Bottom line: A bevy of signals from Beijing indicate China will roll out 5G networks around 2020, in step with major Western markets, providing a boon for telcos, equipment sellers and Internet companies.
After years of watching China following years behind the West in rolling out its next-generation wireless networks, there are growing signs that the country intends to be a leader rather than a laggard with upcoming 5G service. The latest signal in that drive is coming from the country’s state planner, which has just announced that five or more cities will start to build rudimentary 5G networks starting next year.
All this may sound quite boring for many of my readers who are more interested in high-tech companies than stodgy telecoms carriers. But it really has huge implications for not only China’s big 3 telcos, but also the nation’s booming Internet industry that will become the direct beneficiaries of 5G networks that offer data speeds that are well ahead of what you can get from current 4G technology.
The shift we’re now seeing has been bubbling about for much of the last half year, as both telcos and China’s telecoms regulators increasingly discuss 5G technology. Similar discussions occurred in the past, even though China ultimately chose to wait until the new technologies were more mature before launching its own new networks. That typically meant that China was anywhere from 2-4 years behind the rest of the world in 3G and 4G, allowing it to benefit from more mature technology but cutting it out of any role in development of those technologies.
Having spawned telecoms equipment giants Huawei and ZTE (HKEx: 763; Shenzhen: 000063), not to mention Internet giants like Tencent (HKEx: 700) and Alibaba (NYSE: BABA), national leaders are just now finally realizing that perhaps it’s to their benefit to be more active in creating the next generation technologies than just playing follower. The latest report from the National Development and Reform Commission (NDRC), China’s state planner, reinforces the steady string of recent signals.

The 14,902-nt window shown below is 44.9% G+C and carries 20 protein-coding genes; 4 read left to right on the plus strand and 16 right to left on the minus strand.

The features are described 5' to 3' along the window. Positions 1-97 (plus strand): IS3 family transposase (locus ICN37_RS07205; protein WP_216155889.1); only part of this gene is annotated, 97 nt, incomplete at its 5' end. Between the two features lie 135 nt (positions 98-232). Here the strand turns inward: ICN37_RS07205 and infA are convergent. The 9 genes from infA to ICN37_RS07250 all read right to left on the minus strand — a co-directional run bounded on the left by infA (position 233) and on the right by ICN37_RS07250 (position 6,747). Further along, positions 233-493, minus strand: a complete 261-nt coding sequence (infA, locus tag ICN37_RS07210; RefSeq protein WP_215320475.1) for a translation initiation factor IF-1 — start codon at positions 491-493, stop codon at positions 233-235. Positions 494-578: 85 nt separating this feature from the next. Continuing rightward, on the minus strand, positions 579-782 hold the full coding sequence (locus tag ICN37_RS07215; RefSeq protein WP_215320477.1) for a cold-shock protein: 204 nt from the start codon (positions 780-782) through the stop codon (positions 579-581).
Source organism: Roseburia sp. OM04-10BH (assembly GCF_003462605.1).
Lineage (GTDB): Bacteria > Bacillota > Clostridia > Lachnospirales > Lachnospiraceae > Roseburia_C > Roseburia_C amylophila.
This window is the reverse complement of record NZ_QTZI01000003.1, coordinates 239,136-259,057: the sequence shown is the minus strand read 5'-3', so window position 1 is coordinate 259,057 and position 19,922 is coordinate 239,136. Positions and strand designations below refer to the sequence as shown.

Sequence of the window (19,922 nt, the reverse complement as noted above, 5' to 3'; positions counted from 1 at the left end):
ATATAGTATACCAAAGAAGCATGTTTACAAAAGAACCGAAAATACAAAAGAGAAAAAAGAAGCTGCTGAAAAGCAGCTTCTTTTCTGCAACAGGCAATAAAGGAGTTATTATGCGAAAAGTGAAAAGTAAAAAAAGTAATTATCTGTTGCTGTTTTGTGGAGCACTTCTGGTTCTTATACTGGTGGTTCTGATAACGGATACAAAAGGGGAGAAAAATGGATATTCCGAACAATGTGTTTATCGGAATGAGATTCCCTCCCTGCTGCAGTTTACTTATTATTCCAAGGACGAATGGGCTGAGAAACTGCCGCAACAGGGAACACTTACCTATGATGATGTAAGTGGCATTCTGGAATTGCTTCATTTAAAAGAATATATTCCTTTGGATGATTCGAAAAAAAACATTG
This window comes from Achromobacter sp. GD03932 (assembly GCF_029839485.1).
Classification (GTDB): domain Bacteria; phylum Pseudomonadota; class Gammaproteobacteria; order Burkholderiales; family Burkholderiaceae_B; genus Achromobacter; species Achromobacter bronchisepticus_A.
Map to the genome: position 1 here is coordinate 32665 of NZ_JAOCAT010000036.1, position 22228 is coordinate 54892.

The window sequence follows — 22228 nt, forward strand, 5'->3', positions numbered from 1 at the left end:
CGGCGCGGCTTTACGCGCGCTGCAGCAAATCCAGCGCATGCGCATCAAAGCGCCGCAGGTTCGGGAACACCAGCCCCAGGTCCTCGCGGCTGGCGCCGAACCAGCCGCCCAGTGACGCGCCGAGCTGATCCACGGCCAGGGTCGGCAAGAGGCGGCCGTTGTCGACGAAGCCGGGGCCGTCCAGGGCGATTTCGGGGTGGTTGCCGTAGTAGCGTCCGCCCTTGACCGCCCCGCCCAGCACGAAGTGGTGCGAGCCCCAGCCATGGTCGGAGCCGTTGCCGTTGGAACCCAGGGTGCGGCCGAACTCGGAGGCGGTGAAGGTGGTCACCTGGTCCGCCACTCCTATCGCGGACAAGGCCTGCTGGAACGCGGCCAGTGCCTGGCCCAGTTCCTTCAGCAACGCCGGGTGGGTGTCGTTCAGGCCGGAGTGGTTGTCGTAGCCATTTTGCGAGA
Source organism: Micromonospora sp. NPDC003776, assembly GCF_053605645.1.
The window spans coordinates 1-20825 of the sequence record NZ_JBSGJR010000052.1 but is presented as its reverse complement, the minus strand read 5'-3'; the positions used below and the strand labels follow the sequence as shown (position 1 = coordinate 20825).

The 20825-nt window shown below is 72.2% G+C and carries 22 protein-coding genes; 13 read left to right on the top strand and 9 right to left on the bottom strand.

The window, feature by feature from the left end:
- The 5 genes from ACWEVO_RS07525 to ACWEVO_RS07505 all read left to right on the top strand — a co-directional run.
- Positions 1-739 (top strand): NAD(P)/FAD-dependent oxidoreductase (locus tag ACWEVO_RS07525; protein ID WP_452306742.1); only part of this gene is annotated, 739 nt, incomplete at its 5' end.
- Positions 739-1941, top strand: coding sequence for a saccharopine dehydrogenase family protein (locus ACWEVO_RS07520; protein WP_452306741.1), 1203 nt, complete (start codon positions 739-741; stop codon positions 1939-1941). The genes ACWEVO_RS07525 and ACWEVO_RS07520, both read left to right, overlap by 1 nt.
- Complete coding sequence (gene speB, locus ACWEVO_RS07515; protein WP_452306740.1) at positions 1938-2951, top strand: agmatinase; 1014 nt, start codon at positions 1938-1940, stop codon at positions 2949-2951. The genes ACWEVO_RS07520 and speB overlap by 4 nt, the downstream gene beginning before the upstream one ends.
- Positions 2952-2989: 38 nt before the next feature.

According to that report, the NDRC wants to see rudimentary 5G test networks set up in at least 5 major cities next year, with each of those networks including at least 50 base stations. (Chinese article) No particular cities are specified, but the NDRC says it wants to see networks in the Yangzte River Delta centered on Shanghai, the Pearl River Delta centered on Guangzhou and in the Beijing-Tianjin-Hebei area of northern China. Those networks would form the core for future much-larger commercial networks.
This latest announcement continues the string of signals I mentioned earlier, which are coming from the Ministry of Industry and Information Technology (MIIT), as well as the big three telcos, China Mobile (HKEx: 941; NYSE; CHL), China Unicom (HKEx: 762; NYSE; CHU) and China Telecom (HKEx: 728; NYSE: CHA). We saw two other signals last week, including word that third-stage trials were beginning for 5G by the MIIT, and a report from China’s state broadcaster saying the three telcos would start building networks next year, which seems to be another version of latest NDRC announcement. (English article)
If China really sticks to its guns, it is expected to launch 5G commercial service around 2019 or 2020, which would be roughly in step with the rollout of commercial networks in the West. That would translate to a spending bonanza that should benefit Huawei and ZTE, which seem to get at least 50 percent or more of the contracts from the big Chinese telcos these days.
The rollout of networks in step with the rest of the world should also work to all of the internet companies’ benefit, as it will allow them to experiment more with high-data functions. More innovation by the Internet companies should also help the big telcos, which should see surging demand for their services as a new generation of data-hungry functions hits the market. Among those I would expect to see China Mobile continue its dominance, with the smaller China Telecom and Unicom continuing as relative laggards.